The domains bodily pain, general health perception, social function, and mental health and the physical component improved significantly in donors with hepatitis C from Time Point 1 to Time Point 3. Health-related quality of life scores of donors diagnosed with hepatitis B and hepatitis C were significantly lower in six and four of the eight domains, respectively, compared to the false-positive control group.
A decreased quality of life was detected before and after diagnosis in blood donors with hepatitis B and hepatitis C. Contrary to hepatitis B positive donors, the possibility of medical care may have improved the quality of life among hepatitis C positive donors.
Hepatitis B; Hepatitis C; Quality of life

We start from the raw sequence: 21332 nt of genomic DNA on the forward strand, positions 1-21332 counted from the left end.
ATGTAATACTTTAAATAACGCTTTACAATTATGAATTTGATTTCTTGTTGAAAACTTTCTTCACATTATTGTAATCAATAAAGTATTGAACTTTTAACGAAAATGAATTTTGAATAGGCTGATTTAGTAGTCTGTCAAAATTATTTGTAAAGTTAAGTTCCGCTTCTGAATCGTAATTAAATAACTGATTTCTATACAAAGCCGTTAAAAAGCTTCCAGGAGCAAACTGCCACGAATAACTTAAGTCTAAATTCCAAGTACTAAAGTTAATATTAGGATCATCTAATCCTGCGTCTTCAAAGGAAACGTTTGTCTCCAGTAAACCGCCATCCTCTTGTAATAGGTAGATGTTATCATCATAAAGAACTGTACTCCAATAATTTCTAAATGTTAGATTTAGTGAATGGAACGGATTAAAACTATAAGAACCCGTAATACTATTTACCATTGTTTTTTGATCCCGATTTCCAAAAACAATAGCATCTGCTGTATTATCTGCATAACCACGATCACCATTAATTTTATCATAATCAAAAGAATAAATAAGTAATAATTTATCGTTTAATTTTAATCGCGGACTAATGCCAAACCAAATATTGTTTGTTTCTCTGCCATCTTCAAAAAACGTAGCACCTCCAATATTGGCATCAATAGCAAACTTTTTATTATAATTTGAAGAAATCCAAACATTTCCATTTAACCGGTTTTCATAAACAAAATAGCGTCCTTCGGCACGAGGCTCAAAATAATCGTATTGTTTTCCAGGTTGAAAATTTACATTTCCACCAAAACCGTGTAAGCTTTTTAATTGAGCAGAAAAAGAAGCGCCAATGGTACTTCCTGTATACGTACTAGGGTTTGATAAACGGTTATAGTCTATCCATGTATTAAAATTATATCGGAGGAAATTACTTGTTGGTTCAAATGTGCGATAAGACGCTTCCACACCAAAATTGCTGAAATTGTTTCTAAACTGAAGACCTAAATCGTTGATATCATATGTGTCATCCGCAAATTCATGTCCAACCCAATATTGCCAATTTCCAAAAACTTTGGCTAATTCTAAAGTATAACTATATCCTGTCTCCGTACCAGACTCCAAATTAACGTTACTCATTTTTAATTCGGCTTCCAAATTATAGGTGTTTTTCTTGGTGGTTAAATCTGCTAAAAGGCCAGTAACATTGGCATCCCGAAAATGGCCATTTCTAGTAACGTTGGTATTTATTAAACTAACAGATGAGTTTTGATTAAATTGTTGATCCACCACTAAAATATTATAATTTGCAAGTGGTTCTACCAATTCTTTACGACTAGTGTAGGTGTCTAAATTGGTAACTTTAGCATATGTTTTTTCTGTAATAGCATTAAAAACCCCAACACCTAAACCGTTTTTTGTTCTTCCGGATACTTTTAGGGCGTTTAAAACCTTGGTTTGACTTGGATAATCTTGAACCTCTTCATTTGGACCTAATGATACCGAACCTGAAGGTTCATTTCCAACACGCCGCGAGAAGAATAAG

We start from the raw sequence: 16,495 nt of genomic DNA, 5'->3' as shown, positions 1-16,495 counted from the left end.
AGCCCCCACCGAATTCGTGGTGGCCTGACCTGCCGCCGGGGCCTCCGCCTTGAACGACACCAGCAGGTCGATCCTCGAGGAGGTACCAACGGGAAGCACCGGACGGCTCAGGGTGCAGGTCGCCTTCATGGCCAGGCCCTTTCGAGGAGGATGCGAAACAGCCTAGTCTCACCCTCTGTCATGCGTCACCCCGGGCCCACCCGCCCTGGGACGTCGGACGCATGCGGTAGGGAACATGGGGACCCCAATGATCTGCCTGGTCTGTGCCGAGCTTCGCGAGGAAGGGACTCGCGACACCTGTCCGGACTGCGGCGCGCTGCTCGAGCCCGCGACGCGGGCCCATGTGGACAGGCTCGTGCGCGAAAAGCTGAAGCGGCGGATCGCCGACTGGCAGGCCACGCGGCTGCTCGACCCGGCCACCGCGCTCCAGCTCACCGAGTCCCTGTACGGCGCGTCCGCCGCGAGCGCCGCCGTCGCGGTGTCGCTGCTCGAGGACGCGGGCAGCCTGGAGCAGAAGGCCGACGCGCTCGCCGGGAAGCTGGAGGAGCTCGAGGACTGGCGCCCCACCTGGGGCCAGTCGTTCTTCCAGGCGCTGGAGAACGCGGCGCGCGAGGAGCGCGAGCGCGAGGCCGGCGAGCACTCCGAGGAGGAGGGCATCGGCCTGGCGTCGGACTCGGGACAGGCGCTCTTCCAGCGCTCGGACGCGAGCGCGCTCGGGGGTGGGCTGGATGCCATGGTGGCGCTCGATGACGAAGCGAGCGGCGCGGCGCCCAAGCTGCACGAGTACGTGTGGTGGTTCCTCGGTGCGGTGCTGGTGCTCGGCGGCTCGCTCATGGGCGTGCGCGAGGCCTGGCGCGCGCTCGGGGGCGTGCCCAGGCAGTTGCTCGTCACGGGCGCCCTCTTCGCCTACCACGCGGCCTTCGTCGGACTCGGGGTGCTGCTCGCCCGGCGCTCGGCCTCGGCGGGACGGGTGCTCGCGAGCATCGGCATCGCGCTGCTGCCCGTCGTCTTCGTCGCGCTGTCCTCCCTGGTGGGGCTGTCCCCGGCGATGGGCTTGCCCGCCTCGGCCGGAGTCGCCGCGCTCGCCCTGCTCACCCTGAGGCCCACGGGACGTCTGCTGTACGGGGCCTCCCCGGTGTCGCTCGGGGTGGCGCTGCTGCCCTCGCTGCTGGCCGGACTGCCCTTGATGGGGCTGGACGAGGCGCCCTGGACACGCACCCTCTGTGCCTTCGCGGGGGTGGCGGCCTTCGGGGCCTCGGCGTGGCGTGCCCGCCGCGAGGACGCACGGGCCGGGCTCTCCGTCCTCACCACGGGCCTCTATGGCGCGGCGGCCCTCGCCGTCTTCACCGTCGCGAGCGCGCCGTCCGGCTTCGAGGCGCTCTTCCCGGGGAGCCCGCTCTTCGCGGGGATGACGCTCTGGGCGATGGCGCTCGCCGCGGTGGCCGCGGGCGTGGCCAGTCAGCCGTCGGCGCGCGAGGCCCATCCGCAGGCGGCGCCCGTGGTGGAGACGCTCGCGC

The uptake of 125I albumin microaggregates (U-125I-AMA) from portal blood, during a single passage through the hepatic reticuloendothelial system, has been found to be generally decreased in cirrhosis. To investigate if a similar phenomenon occurs for the colloid flowing through the hepatic artery, the U-125I-AMA was first calculated in normal dogs after injection of a mixture of 51Cr red blood cells (51Cr-RBC) and 125I-AMA into the hepatic artery by comparing hepatic indicator dilution curves (IDC) obtained with both indicators. In nine dogs, the U-125I-AMA from hepatic artery blood was generally over 90%, as previously reported for the same colloid flowing through the portal vein in another group of normal dogs. This approach was then applied in nine patients with alcoholic cirrhosis who underwent combined umbilicoportal vein, hepatic vein, and hepatic artery catheterisation because of severe portal hypertension. Hepatic indicator dilution curves were obtained in the nine patients after injection of a mixture of 51Cr-RBC and 125I-AMA into the portal vein and the hepatic artery. The U-125I-AMA from portal and hepatic artery blood was measured by comparing 51Cr-RBC and 125I-AMA hepatic IDC. U-125I-AMA varied between 5·2 and 90·5% after portal vein injection and between 13·7 and 90·1% after hepatic artery injection; not difference was found between paired values. In all patients the extraction of indocyanine green (E-ICG) was calculated during a continuous infusion and significant correlations were found between E-ICG and U-125I-AMA from portal blood (r=0·931; p <0·001) or from hepatic artery blood (r=0·861; p <0·005). The decreased uptakes can be related to intrahepatic shunts or sinusoidal changes responsible for ineffective phagocytosis and restricted access of dye to parenchymal cells. These data indicate that in cirrhosis the hepatic artery and portal vein blood is cleared of colloid and ICG in a similar fashion and suggest nearly identical blood supply to the regenerative nodules by the hepatic artery and portal vein. Thus U-125I-AMA from hepatic artery or portal vein blood, as well as the E-ICG, may be used to estimate the functional hepatic blood supply in cirrhosis; this may prove to be useful in the prognosis of patients before portacaval shunts.